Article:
The suttas teach that through mindfulness and insight practice the mind penetrates into the nature of experience and realizes directly the three characteristics of existence—impermanence, unsatisfactoriness and selflessness. However, the suttas also state explicitly that concentration in and of itself is a condition for seeing directly and clearly into the true nature of things:

Bhikkhus, develop concentration. A bhikkhu who is concentrated understands things as they really are.

And what does he understand as they really are? He understands as it really is: “[all things are] impermanent.”

Bhikkhus, develop concentration. A bhikkhu who is concentrated understands things as they really are.

(Samyutta Nikaya, Book of Six Sense Bases, 1: 99)

From just these few examples it is easy to see why there is a range of views about samadhi and jhana, and easy to understand why commentators have been eager to clarify the meaning according to their own understandings.

As the understanding and interpretation of the Buddha’s teachings evolved over the centuries, later commentaries, including the highly influential Visuddhimagga, appeared with their own interpretations of the doctrine. For some Theravada Buddhists, the entire teaching is funneled through the one commentarial lens of the Visuddhimagga, greatly influencing the understanding and style of meditation practice. In contrast to the suttas, the Visuddhimagga clearly divides meditation practice into two separate paths: samatha (calm), in which samadhi is cultivated to a high degree without regard to mindfulness, and vipassana (insight), in which mindfulness is highlighted and samadhi can sometimes be de-emphasized.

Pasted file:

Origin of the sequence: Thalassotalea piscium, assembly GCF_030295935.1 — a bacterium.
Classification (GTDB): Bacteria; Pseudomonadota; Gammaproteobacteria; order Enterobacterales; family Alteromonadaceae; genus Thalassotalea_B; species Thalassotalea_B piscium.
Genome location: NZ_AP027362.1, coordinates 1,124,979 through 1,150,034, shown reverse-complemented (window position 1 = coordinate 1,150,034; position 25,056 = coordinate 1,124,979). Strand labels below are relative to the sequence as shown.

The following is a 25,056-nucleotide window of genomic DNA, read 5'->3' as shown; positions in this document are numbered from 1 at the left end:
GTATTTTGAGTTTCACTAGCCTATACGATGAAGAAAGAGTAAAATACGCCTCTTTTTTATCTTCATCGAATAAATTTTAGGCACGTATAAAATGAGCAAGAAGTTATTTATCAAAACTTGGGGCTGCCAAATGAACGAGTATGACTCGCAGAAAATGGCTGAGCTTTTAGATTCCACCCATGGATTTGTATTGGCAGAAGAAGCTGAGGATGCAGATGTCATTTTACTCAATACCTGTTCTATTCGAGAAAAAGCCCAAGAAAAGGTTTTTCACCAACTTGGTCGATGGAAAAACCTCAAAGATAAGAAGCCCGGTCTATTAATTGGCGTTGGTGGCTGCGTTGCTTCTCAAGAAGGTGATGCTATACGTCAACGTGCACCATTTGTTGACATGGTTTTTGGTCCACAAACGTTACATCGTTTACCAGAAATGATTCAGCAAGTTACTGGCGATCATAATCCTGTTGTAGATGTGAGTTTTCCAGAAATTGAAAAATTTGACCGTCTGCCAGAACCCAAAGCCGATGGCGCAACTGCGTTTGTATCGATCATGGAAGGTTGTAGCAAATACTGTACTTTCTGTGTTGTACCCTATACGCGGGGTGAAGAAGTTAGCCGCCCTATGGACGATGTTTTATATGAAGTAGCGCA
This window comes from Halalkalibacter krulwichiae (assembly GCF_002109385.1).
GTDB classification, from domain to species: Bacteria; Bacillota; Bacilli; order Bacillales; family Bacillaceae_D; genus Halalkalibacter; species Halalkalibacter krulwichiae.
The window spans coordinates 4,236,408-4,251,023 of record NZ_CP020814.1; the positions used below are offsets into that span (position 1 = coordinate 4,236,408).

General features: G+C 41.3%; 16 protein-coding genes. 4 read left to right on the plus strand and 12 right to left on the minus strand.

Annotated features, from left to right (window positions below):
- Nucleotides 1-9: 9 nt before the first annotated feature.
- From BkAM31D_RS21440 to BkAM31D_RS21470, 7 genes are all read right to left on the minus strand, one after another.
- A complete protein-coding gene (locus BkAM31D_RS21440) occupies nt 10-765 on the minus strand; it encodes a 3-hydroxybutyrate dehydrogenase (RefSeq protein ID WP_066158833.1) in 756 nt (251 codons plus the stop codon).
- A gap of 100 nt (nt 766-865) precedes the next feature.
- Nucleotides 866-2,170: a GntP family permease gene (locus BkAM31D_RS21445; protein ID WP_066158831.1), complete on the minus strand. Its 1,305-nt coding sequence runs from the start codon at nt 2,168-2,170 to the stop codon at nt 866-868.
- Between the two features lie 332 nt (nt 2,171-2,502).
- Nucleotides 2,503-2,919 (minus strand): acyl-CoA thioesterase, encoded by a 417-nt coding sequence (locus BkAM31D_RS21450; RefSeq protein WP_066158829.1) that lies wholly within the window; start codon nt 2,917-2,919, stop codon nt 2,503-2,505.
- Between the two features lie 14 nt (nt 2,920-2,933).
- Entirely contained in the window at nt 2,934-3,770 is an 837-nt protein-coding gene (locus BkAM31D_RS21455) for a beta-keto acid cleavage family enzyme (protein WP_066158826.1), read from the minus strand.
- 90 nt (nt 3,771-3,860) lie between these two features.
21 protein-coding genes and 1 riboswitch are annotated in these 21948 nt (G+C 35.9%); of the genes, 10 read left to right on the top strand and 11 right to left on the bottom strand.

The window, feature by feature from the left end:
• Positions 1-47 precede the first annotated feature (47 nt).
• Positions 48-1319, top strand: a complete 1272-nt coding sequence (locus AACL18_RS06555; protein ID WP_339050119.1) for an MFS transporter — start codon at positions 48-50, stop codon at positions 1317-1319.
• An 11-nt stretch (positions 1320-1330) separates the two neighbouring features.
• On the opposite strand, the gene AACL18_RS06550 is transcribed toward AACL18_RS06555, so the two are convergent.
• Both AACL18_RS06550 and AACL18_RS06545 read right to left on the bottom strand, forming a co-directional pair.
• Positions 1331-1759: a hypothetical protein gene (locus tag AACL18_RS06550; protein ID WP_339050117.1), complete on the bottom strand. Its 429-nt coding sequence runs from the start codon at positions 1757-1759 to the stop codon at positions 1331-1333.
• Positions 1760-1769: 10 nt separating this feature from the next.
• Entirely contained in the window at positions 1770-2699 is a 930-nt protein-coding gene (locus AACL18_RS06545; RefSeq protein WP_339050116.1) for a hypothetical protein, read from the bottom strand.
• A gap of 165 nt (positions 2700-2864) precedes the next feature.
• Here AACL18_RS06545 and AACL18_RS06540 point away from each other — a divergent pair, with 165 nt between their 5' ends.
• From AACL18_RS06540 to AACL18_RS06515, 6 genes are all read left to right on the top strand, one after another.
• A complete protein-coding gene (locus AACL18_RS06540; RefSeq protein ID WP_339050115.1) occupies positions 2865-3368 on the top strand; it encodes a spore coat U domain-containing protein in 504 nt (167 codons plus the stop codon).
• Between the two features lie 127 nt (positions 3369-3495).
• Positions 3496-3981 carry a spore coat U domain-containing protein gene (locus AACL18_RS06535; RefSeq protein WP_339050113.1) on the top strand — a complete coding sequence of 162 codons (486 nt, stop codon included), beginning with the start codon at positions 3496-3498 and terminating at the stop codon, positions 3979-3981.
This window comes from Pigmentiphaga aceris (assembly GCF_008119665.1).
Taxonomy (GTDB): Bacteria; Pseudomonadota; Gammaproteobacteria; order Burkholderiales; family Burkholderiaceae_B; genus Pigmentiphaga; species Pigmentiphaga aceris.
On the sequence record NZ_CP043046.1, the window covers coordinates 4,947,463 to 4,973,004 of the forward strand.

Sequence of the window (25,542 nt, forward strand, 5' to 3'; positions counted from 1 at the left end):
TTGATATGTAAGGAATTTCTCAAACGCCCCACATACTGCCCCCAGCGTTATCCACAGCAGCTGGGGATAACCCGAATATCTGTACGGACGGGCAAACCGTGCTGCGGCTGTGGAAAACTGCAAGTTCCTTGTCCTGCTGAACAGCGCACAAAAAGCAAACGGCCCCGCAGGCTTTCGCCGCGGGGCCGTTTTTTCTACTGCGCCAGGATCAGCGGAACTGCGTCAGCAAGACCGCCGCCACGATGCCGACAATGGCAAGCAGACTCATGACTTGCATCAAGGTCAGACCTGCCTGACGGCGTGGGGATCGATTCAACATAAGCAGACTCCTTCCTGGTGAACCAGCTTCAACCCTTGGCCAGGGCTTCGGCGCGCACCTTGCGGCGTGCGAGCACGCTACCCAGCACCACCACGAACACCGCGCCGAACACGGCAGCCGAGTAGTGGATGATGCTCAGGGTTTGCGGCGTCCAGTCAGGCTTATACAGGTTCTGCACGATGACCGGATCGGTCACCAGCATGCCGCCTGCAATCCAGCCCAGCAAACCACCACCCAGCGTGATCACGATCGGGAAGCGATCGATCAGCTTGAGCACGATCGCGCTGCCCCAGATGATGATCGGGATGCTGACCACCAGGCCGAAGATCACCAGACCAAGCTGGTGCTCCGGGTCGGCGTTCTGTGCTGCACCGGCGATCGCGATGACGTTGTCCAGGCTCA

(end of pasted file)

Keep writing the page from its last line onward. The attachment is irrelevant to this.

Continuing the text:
In samatha practice, fixed concentration is developed such that the mind is fixed or absorbed into a meditation object. Concentration on a fixed object becomes so intense that no other consciousness can arise, resulting in a state in which the meditator no longer experiences changing phenomena. In insight meditation, momentary concentration is developed. In this case, samadhi is strengthened until the mind is relatively stable and concentrated, not so much that it becomes fixed on an unchanging object, but present for moment-by-moment change, and thus able to practice insight into the three characteristics of existence.

The Kayagatasati (Mindfulness of the Body) Sutta (Majjhima Nikaya 119) states that, as one enters jhana and two of the jhana factors (rapture and happiness) arise, one should “drench, steep, fill and pervade the body, so that there is no part of his whole body unpervaded by the rapture.” It goes on to say that this is how one develops mindfulness of the body. This is a clear example of jhana presented as a meditative state in which body awareness has been retained. In contrast, the Visuddhimagga defines jhana as an intense state of fixed concentration in which awareness of the body, and most other experiences, disappears. In order to reconcile with the suttas, where one is instructed to permeate the body with the jhana factors, the Visuddhimagga interprets the term body as referring to the “mental body.”